That's where I want my school to be - if we take care of the "well-being" of our students and staff, exemplarly professional and personal standards will be elevated and undeniably this inspired and passionate teaching will lead to better engagement and improved student achievement - and in the end, the future well-being of our work force should be in good hands. We here at the TCDSB are on a good path, but we need to further affirm what is important and de-emphasize those factors that are not relevant anymore to 21st century teaching, learning, and society. We need to live our Gospel values and inspire and motivate. We don't need more documentation, road maps, frameworks, regulations and policies - we need people who care about the journey, have faith in one another to do what's good, put forth solid pedagogically sound curriculum as a guideline (not stringent expectations to be met or else). Our students deserve an empowered and divergent workforce of teachers, adminstrators, and other staff who are all working for a common good. Our educational institutions need to "visibly and unequivocally" value the arts (music, drama, dance, physical education) with more than just documents and policies. Yet, a society that values education is also critical ... this will entail taking risks and being trail-blazers, and spending our money more wisely, efficiently, and effectively. It took the Finns 40 years to arrive and thrive as a nation with this understanding and deployment - well worth it! It is money and time well spent. I hope we can do it too!

Ontario - Yours to Recover!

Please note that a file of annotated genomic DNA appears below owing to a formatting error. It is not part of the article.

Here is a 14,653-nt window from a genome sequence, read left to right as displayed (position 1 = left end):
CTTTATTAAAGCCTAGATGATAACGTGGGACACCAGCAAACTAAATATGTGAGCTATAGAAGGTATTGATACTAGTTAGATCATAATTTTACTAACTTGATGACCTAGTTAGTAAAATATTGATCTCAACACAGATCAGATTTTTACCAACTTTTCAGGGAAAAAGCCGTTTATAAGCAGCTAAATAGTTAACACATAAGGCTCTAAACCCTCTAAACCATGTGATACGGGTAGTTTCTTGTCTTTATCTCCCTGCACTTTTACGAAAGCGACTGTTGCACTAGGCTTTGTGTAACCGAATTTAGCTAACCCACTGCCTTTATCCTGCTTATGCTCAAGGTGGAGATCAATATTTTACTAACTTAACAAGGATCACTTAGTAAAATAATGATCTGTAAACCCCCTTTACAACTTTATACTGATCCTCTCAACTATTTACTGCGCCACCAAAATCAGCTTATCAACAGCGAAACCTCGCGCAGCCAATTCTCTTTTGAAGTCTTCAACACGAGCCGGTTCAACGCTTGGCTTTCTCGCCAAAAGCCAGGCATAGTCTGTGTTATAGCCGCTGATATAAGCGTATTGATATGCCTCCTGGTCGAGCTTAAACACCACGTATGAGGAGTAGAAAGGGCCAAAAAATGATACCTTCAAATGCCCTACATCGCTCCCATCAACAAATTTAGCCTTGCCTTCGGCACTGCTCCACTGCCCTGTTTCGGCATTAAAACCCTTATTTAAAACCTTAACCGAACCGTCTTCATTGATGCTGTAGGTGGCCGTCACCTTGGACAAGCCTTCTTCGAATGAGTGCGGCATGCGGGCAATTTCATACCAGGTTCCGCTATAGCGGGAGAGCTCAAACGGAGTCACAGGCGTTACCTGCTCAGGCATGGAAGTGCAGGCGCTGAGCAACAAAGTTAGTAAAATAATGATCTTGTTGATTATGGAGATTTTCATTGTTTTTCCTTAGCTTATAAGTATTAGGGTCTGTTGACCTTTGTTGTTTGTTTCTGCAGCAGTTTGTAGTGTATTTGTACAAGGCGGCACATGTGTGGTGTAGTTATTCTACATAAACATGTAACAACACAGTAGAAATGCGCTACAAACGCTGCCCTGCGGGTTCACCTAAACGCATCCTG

Watch the videos below ... you'll see where we can go if we care enough ...

Pasi Sahlberg
Pasi Sahlberg on the Finnish Educational System

John Hattie in Conversation with Pasi Sahlberg

Here's one school district in the USA saying what they have done in the past is no longer good enough and they're asking, "Why can't we do it differently?" ... and they are going to do it differently.

Rise above the Mark - Part 1

Rise above the Mark - Part 2

NBC Nightly News asks, "Why does Finland have the best education system in the world?" And quite frankly they're asking, "Why does the United States model rank very poorly in the world given how much money, expertise, and effort we put into the system?"

Finland's Education System

Thoughts on Education in Finland

Dan Rather Reports on Finland's surge in the field of education ... from a bottom-dweller in the the 60s, to a resurgence and re-focus in the 70s, to now 40 years of growth, improvement and all the while bucking the world-wide trends of the last few decades - "more standardized testing", "more accountability from teachers", "kids starting school at a younger age", "longer instructional periods", "more homework", "an overall refocussing on the basics" .... In Finland, they went the opposite way - there are no standardized tests that are used to rank schools and/or teacher performance; there are no stringent teacher appraisals; kids start school at the age of 7 years, not 3 years old; school days go from 9:00 am to 1:30 pm and there isn't much homework at all; a focus on the basics means you're doing music, dance, art, drama, singing, home economics and wood-working ... And you know what, those are the true basics of education that I did when I was in school too! And you'll love this one: teachers are very well respected in society, paid well, encouraged to collaborate with peers, continue professional and personal learning and make the curriculum relevant to themselves and the students - gee, they're treated like the professionals they're asked to be, go figure. On top of that, teachers don't leave the profession after a few years - they stay for the long haul. There are no political squabbles and you know what? - all education is paid for by the state ... yep, even university! The Finns value education because "the minds of the young is the richest resource" they have! Check out Dan Rather's reports (and there are more on YouTube) and see why we here in Ontario better start rethinking what's important to us, standardized tests or an education system that doesn't strip mine our future generation!

Dan Rather
Dan Rather: Finnish First

Dan Rather: Finland Education

Dan Rather: Interview with Linda Darling-Hammond on Finland

Dan Rather: Behind the scenes in Finland